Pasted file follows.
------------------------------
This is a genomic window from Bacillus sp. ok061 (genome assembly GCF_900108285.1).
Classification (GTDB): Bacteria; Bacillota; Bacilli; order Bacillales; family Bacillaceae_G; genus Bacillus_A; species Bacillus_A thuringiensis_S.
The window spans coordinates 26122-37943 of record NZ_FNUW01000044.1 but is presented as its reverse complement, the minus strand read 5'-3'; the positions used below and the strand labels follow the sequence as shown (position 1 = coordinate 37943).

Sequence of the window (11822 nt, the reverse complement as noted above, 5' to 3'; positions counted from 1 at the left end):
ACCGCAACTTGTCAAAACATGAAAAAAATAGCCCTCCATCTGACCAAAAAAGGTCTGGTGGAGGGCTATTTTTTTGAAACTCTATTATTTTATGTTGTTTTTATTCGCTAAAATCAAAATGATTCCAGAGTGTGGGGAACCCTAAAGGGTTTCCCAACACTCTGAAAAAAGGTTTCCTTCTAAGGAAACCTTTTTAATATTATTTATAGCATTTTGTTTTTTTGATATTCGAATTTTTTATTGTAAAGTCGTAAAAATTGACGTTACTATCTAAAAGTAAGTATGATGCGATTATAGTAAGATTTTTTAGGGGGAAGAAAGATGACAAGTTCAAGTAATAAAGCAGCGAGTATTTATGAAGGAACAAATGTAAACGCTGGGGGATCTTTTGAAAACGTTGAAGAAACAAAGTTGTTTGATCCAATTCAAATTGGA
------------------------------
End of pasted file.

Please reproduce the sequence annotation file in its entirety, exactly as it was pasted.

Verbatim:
This is a genomic window from Bacillus sp. ok061 (genome assembly GCF_900108285.1).
Classification (GTDB): Bacteria; Bacillota; Bacilli; order Bacillales; family Bacillaceae_G; genus Bacillus_A; species Bacillus_A thuringiensis_S.
The window spans coordinates 26122-37943 of record NZ_FNUW01000044.1 but is presented as its reverse complement, the minus strand read 5'-3'; the positions used below and the strand labels follow the sequence as shown (position 1 = coordinate 37943).

Sequence of the window (11822 nt, the reverse complement as noted above, 5' to 3'; positions counted from 1 at the left end):
ACCGCAACTTGTCAAAACATGAAAAAAATAGCCCTCCATCTGACCAAAAAAGGTCTGGTGGAGGGCTATTTTTTTGAAACTCTATTATTTTATGTTGTTTTTATTCGCTAAAATCAAAATGATTCCAGAGTGTGGGGAACCCTAAAGGGTTTCCCAACACTCTGAAAAAAGGTTTCCTTCTAAGGAAACCTTTTTAATATTATTTATAGCATTTTGTTTTTTTGATATTCGAATTTTTTATTGTAAAGTCGTAAAAATTGACGTTACTATCTAAAAGTAAGTATGATGCGATTATAGTAAGATTTTTTAGGGGGAAGAAAGATGACAAGTTCAAGTAATAAAGCAGCGAGTATTTATGAAGGAACAAATGTAAACGCTGGGGGATCTTTTGAAAACGTTGAAGAAACAAAGTTGTTTGATCCAATTCAAATTGGA